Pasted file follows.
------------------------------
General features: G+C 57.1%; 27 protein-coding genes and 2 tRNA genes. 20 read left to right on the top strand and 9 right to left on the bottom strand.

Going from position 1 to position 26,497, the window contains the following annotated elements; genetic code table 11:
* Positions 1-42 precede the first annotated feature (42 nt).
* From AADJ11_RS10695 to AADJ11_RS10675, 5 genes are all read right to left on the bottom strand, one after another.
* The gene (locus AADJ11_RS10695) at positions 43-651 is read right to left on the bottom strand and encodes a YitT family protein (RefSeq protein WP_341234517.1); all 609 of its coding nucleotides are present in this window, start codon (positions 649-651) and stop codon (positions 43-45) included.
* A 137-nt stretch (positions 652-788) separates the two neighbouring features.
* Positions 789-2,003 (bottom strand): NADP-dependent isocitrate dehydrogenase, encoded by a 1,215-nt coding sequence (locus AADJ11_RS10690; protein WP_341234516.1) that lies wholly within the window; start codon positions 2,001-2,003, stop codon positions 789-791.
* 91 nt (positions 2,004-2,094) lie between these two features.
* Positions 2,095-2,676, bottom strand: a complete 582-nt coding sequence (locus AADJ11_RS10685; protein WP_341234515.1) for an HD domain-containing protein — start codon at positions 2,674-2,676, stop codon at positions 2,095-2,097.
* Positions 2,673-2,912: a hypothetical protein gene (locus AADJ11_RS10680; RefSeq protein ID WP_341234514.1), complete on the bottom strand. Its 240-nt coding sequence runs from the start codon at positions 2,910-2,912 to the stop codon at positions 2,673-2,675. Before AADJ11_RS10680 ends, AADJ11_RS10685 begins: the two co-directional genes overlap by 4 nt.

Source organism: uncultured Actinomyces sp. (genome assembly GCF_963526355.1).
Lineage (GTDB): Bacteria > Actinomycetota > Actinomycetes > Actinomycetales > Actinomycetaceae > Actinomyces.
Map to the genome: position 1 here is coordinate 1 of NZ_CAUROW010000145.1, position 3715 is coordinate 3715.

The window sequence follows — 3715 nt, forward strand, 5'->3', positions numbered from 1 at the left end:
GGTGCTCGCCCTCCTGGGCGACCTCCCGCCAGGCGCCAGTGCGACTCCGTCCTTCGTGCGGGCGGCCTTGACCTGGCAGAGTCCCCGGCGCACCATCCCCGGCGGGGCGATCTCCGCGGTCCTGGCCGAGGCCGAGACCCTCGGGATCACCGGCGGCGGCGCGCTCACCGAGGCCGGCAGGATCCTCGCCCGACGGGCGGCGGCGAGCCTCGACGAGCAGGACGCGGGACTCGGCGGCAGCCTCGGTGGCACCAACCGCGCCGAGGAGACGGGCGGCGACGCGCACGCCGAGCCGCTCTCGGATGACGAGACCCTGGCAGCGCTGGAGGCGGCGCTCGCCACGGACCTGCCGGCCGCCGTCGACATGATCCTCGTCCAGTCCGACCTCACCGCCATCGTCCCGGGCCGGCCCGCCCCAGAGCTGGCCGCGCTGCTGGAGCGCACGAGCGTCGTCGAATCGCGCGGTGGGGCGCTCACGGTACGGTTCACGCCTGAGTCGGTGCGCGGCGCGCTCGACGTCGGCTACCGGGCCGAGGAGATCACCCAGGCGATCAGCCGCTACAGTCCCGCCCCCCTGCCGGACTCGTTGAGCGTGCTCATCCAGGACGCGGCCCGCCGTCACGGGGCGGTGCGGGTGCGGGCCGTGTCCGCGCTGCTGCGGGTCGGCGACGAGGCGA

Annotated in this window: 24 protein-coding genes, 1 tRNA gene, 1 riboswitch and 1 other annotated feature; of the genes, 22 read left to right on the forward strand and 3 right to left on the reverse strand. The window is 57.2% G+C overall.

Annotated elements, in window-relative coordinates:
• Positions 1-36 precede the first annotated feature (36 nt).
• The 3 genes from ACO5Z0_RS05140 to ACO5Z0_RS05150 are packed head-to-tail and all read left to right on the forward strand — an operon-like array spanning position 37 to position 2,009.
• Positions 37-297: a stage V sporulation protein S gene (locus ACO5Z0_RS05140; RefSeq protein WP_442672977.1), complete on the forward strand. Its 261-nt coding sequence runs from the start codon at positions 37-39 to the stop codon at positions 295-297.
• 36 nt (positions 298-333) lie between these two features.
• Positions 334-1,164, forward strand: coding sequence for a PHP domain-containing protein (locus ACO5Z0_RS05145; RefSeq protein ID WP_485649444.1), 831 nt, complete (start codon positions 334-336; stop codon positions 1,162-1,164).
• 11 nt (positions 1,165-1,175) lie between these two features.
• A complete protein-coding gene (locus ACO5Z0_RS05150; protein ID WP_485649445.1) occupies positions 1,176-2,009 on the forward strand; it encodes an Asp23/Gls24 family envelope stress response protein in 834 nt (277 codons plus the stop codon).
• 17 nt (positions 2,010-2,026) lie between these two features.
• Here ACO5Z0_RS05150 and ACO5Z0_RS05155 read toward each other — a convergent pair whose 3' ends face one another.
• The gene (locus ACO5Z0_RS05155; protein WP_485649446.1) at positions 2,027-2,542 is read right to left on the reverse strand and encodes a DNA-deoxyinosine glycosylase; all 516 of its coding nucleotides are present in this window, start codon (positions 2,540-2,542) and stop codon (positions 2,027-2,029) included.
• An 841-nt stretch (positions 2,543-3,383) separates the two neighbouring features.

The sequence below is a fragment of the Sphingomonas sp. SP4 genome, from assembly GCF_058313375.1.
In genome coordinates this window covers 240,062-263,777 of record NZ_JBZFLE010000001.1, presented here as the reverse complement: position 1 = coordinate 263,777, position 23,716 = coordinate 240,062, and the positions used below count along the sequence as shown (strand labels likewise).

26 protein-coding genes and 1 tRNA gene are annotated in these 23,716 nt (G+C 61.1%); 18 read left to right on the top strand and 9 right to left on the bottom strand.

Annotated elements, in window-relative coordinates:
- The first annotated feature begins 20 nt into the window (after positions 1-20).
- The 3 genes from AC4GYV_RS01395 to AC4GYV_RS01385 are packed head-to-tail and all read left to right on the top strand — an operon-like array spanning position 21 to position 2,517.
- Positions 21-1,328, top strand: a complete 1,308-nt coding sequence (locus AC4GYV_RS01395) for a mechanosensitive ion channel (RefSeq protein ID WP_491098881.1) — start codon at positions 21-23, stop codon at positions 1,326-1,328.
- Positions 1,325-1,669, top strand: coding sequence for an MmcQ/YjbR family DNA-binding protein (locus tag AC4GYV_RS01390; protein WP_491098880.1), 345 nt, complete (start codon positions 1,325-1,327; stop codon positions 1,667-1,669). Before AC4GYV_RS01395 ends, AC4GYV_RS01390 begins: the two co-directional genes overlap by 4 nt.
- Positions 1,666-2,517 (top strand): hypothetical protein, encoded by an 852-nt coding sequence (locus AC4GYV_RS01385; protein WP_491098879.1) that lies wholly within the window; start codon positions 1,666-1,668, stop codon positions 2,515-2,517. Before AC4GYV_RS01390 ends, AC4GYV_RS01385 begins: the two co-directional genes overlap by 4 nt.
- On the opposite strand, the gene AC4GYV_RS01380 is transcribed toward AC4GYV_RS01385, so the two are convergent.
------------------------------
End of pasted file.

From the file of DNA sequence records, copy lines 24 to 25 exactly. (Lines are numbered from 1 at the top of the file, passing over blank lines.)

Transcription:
• A complete protein-coding gene (locus ACO5Z0_RS05150; protein ID WP_485649445.1) occupies positions 1,176-2,009 on the forward strand; it encodes an Asp23/Gls24 family envelope stress response protein in 834 nt (277 codons plus the stop codon).
• 17 nt (positions 2,010-2,026) lie between these two features.